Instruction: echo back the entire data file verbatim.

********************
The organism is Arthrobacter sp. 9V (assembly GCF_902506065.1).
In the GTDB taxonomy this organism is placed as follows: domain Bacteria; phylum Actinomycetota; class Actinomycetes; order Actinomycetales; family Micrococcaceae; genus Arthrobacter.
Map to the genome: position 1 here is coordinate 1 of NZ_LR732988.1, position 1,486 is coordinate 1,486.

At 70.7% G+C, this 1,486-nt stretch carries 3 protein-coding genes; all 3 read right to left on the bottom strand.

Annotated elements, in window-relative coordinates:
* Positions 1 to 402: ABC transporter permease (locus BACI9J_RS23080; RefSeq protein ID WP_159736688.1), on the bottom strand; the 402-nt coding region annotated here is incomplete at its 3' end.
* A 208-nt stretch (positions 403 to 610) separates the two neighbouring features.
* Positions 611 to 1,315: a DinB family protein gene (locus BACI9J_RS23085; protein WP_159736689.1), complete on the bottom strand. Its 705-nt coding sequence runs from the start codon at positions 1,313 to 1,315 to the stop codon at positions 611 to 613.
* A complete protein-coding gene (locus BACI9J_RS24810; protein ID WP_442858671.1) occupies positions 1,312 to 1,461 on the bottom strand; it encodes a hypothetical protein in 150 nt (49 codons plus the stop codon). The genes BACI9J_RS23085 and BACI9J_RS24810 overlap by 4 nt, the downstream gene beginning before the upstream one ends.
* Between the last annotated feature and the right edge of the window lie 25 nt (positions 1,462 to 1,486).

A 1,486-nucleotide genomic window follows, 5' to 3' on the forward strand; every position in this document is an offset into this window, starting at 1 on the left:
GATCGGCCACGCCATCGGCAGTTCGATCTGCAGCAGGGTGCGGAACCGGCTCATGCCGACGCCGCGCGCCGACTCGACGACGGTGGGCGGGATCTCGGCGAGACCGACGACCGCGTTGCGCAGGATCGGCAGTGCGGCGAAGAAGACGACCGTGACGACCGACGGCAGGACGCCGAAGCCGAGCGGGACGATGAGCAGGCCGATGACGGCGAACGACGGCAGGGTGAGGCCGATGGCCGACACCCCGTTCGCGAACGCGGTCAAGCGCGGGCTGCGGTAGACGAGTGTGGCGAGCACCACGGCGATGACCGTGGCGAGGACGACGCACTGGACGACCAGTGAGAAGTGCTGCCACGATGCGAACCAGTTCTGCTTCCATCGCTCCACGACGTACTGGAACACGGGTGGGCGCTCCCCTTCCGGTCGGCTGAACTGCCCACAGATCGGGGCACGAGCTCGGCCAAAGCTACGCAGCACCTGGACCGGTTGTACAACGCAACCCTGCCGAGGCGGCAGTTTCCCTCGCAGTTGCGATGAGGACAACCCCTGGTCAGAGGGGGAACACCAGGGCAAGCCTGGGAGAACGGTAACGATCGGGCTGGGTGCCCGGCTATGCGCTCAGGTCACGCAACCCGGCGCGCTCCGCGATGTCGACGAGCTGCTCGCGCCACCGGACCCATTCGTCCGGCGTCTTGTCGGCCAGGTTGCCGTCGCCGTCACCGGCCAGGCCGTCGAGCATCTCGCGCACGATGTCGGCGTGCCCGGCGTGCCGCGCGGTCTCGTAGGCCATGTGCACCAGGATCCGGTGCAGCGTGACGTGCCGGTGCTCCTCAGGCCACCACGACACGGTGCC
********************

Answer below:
The organism is Arthrobacter sp. 9V (assembly GCF_902506065.1).
In the GTDB taxonomy this organism is placed as follows: domain Bacteria; phylum Actinomycetota; class Actinomycetes; order Actinomycetales; family Micrococcaceae; genus Arthrobacter.
Map to the genome: position 1 here is coordinate 1 of NZ_LR732988.1, position 1,486 is coordinate 1,486.

At 70.7% G+C, this 1,486-nt stretch carries 3 protein-coding genes; all 3 read right to left on the bottom strand.

Annotated elements, in window-relative coordinates:
* Positions 1 to 402: ABC transporter permease (locus BACI9J_RS23080; RefSeq protein ID WP_159736688.1), on the bottom strand; the 402-nt coding region annotated here is incomplete at its 3' end.
* A 208-nt stretch (positions 403 to 610) separates the two neighbouring features.
* Positions 611 to 1,315: a DinB family protein gene (locus BACI9J_RS23085; protein WP_159736689.1), complete on the bottom strand. Its 705-nt coding sequence runs from the start codon at positions 1,313 to 1,315 to the stop codon at positions 611 to 613.
* A complete protein-coding gene (locus BACI9J_RS24810; protein ID WP_442858671.1) occupies positions 1,312 to 1,461 on the bottom strand; it encodes a hypothetical protein in 150 nt (49 codons plus the stop codon). The genes BACI9J_RS23085 and BACI9J_RS24810 overlap by 4 nt, the downstream gene beginning before the upstream one ends.
* Between the last annotated feature and the right edge of the window lie 25 nt (positions 1,462 to 1,486).

A 1,486-nucleotide genomic window follows, 5' to 3' on the forward strand; every position in this document is an offset into this window, starting at 1 on the left:
GATCGGCCACGCCATCGGCAGTTCGATCTGCAGCAGGGTGCGGAACCGGCTCATGCCGACGCCGCGCGCCGACTCGACGACGGTGGGCGGGATCTCGGCGAGACCGACGACCGCGTTGCGCAGGATCGGCAGTGCGGCGAAGAAGACGACCGTGACGACCGACGGCAGGACGCCGAAGCCGAGCGGGACGATGAGCAGGCCGATGACGGCGAACGACGGCAGGGTGAGGCCGATGGCCGACACCCCGTTCGCGAACGCGGTCAAGCGCGGGCTGCGGTAGACGAGTGTGGCGAGCACCACGGCGATGACCGTGGCGAGGACGACGCACTGGACGACCAGTGAGAAGTGCTGCCACGATGCGAACCAGTTCTGCTTCCATCGCTCCACGACGTACTGGAACACGGGTGGGCGCTCCCCTTCCGGTCGGCTGAACTGCCCACAGATCGGGGCACGAGCTCGGCCAAAGCTACGCAGCACCTGGACCGGTTGTACAACGCAACCCTGCCGAGGCGGCAGTTTCCCTCGCAGTTGCGATGAGGACAACCCCTGGTCAGAGGGGGAACACCAGGGCAAGCCTGGGAGAACGGTAACGATCGGGCTGGGTGCCCGGCTATGCGCTCAGGTCACGCAACCCGGCGCGCTCCGCGATGTCGACGAGCTGCTCGCGCCACCGGACCCATTCGTCCGGCGTCTTGTCGGCCAGGTTGCCGTCGCCGTCACCGGCCAGGCCGTCGAGCATCTCGCGCACGATGTCGGCGTGCCCGGCGTGCCGCGCGGTCTCGTAGGCCATGTGCACCAGGATCCGGTGCAGCGTGACGTGCCGGTGCTCCTCAGGCCACCACGACACGGTGCC